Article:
Some Facts About Punch and Judy

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The British traditional puppet show of Punch and Judy is centred on its central characters of Mr. Punch and his long suffering wife, Judy. Each performance of the show has several sequences of short scenes with interactions between the two principal chara

The puppeteer has been known since its heyday in the Victorian era as ‘Professor’ or ‘Punchman,’ he would be assisted by a ‘Bottler’ this person was outside the booth or stall and would introduce the characters to the audience, provide any musical accompaniments and collect the money from the audience. The money became known as ‘the bottle’ hence the name given to the person in this role.

The puppet shows that remain in use today have evolved greatly and many do not use a ‘Bottler,’ audience participation is expected and knowledgeable audiences have effectively caused the demise of the assistant role.

The characters in any show can vary greatly apart from the two main roles, the lesser roles are usually added at the discretion of the puppeteer and they can vary due to evolving attitudes or even political correctness. Most shows will include Punch and Judy’s baby, a crocodile, an overly officious policeman, a string of sausages as a major prop and a clown. Characters that used to be seen regularly but in the modern world will feature rarely if at all are the devil and a hangman known as Jack Ketch. Whoever the show features, Punch will always win using his unorthodox methods, until he comes up against his wife.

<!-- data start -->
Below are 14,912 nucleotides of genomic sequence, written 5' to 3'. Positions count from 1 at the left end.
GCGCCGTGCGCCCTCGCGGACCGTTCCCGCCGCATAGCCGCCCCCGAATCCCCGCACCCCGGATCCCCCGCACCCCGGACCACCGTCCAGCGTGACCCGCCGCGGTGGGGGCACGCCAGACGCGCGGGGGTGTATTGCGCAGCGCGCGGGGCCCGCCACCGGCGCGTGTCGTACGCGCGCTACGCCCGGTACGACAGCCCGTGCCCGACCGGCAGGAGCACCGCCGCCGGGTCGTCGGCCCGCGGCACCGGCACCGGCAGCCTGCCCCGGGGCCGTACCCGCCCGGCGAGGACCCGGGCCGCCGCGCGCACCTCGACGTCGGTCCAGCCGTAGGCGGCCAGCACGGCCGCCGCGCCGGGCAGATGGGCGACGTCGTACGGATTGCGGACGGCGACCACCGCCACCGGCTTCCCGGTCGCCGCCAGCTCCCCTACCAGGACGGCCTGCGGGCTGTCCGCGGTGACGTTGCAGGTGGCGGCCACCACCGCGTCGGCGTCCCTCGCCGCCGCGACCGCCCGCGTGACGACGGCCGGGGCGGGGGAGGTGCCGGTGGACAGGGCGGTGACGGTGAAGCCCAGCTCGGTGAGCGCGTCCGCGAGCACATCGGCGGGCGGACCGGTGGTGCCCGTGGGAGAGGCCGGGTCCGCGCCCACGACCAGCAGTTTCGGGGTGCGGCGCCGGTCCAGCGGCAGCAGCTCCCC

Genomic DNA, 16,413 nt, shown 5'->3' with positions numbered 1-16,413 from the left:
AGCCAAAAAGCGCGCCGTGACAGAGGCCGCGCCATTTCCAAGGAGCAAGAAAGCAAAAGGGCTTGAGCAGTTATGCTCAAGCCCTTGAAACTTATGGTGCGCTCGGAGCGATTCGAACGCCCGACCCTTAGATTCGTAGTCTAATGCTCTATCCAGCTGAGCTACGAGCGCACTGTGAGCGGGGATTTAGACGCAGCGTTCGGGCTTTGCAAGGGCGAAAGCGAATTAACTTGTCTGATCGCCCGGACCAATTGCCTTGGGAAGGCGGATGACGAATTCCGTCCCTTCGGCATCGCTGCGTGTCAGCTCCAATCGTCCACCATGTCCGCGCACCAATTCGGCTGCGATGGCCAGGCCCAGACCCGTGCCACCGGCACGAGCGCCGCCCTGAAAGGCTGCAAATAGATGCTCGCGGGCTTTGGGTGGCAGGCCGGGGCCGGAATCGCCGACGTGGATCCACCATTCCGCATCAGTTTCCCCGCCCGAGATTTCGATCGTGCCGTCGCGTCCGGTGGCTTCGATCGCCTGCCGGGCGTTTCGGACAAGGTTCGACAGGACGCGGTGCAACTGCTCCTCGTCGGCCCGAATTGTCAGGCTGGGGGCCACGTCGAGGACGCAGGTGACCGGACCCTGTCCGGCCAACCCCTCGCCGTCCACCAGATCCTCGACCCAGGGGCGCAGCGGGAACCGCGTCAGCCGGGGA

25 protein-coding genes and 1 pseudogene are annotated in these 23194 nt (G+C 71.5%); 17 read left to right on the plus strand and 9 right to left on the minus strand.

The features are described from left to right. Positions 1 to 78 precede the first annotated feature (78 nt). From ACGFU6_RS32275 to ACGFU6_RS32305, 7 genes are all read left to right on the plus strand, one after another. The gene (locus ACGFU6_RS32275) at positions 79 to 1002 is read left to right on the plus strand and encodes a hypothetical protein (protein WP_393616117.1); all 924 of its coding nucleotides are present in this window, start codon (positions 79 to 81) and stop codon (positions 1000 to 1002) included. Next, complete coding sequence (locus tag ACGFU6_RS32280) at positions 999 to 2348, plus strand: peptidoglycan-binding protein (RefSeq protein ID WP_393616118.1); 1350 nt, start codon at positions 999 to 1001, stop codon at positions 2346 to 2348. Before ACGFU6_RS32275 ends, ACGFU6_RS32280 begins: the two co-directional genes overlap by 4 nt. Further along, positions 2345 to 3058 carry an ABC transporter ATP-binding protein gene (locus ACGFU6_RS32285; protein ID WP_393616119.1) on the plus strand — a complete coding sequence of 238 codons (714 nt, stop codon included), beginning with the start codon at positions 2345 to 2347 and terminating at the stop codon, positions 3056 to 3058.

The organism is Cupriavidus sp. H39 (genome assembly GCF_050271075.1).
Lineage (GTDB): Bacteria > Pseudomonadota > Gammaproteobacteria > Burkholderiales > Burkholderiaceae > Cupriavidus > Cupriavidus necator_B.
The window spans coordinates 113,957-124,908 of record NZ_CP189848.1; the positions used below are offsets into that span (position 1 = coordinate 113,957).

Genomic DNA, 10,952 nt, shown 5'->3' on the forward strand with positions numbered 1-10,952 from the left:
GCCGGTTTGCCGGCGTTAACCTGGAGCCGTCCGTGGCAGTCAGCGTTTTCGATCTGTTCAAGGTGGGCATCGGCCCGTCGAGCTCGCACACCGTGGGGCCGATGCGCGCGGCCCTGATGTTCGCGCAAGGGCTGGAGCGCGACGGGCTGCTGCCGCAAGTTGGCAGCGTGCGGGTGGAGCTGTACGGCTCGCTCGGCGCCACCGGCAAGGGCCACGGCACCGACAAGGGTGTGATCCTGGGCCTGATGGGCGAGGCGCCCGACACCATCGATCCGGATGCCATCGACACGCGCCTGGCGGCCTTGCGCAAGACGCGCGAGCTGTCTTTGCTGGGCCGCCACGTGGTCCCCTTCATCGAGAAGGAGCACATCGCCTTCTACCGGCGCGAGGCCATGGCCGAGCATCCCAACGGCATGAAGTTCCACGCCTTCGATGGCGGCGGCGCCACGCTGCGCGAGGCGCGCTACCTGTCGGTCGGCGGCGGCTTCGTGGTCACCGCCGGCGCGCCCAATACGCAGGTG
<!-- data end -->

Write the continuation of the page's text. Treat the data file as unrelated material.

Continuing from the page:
There is no defining story to the show and it could be looked on as being an impromptu performance with a variable script. The rough pattern of the story is such that Punch is a character of outrageous behaviour particularly towards his wife and baby. He will then have encounters with as many of the other characters as the puppeteer introduces all with the same outcome, feeling the force of Punch’s ire, or his stick which he freely wields. All this is conducted with humour and jokes throughout the performance.

The mayhem usually begins with Punch having to babysit, a chore he is unable to complete to his wife’s satisfaction and the mayhem albeit in a slapstick way begins. Towards the end of the 20th century the increased pressure from groups wishing to pursue issues of political correctness threatened the future of the shows from being performed, the comedy aspect of this entertainment industry was sometimes lost on those feeling the comedy was conducted in poor taste.

The shows are regularly seen across the English speaking world, as well as the UK, it can be seen as far away as Australia and New Zealand, South Africa, Ireland, Canada and the USA. The puppet show was honoured in the year 2001 featuring on postage stamps in the UK.


Roberta Baxter
Posted on May 12, 2012
Donata L.
Posted on May 12, 2012